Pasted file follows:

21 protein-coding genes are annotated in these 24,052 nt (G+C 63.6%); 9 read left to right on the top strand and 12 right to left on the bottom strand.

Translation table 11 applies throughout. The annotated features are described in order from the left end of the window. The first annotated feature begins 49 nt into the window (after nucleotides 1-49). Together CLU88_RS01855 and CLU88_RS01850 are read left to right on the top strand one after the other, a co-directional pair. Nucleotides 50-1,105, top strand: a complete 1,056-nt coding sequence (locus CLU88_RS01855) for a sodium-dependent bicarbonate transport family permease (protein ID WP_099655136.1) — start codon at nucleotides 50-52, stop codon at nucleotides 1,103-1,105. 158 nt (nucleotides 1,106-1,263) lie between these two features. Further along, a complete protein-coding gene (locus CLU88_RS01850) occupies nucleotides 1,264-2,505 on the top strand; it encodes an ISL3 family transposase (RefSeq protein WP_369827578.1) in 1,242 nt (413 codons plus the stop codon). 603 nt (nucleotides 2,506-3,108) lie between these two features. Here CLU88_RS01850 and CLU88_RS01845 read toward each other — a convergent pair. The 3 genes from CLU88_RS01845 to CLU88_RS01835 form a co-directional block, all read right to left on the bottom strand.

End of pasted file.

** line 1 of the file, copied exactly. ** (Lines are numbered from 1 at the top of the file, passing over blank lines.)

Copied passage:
21 protein-coding genes are annotated in these 24,052 nt (G+C 63.6%); 9 read left to right on the top strand and 12 right to left on the bottom strand.